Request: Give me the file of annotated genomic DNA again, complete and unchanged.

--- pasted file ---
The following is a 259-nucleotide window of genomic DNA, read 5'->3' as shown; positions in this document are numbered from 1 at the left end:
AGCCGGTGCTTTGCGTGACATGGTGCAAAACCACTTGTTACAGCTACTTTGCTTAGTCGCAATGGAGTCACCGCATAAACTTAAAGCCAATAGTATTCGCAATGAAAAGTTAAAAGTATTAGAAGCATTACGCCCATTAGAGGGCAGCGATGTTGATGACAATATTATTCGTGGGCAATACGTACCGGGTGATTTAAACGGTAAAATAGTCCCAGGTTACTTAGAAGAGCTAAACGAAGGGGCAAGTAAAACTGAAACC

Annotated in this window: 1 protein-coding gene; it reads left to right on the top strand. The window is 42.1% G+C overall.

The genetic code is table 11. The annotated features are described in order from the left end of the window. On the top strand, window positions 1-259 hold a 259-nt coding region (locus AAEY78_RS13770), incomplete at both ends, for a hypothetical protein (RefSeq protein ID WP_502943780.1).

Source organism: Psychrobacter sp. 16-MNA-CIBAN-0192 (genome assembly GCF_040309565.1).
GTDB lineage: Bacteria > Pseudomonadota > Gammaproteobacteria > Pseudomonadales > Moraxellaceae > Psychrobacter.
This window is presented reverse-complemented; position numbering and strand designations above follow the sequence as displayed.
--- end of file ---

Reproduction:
The following is a 259-nucleotide window of genomic DNA, read 5'->3' as shown; positions in this document are numbered from 1 at the left end:
AGCCGGTGCTTTGCGTGACATGGTGCAAAACCACTTGTTACAGCTACTTTGCTTAGTCGCAATGGAGTCACCGCATAAACTTAAAGCCAATAGTATTCGCAATGAAAAGTTAAAAGTATTAGAAGCATTACGCCCATTAGAGGGCAGCGATGTTGATGACAATATTATTCGTGGGCAATACGTACCGGGTGATTTAAACGGTAAAATAGTCCCAGGTTACTTAGAAGAGCTAAACGAAGGGGCAAGTAAAACTGAAACC

Annotated in this window: 1 protein-coding gene; it reads left to right on the top strand. The window is 42.1% G+C overall.

The genetic code is table 11. The annotated features are described in order from the left end of the window. On the top strand, window positions 1-259 hold a 259-nt coding region (locus AAEY78_RS13770), incomplete at both ends, for a hypothetical protein (RefSeq protein ID WP_502943780.1).

Source organism: Psychrobacter sp. 16-MNA-CIBAN-0192 (genome assembly GCF_040309565.1).
GTDB lineage: Bacteria > Pseudomonadota > Gammaproteobacteria > Pseudomonadales > Moraxellaceae > Psychrobacter.
This window is presented reverse-complemented; position numbering and strand designations above follow the sequence as displayed.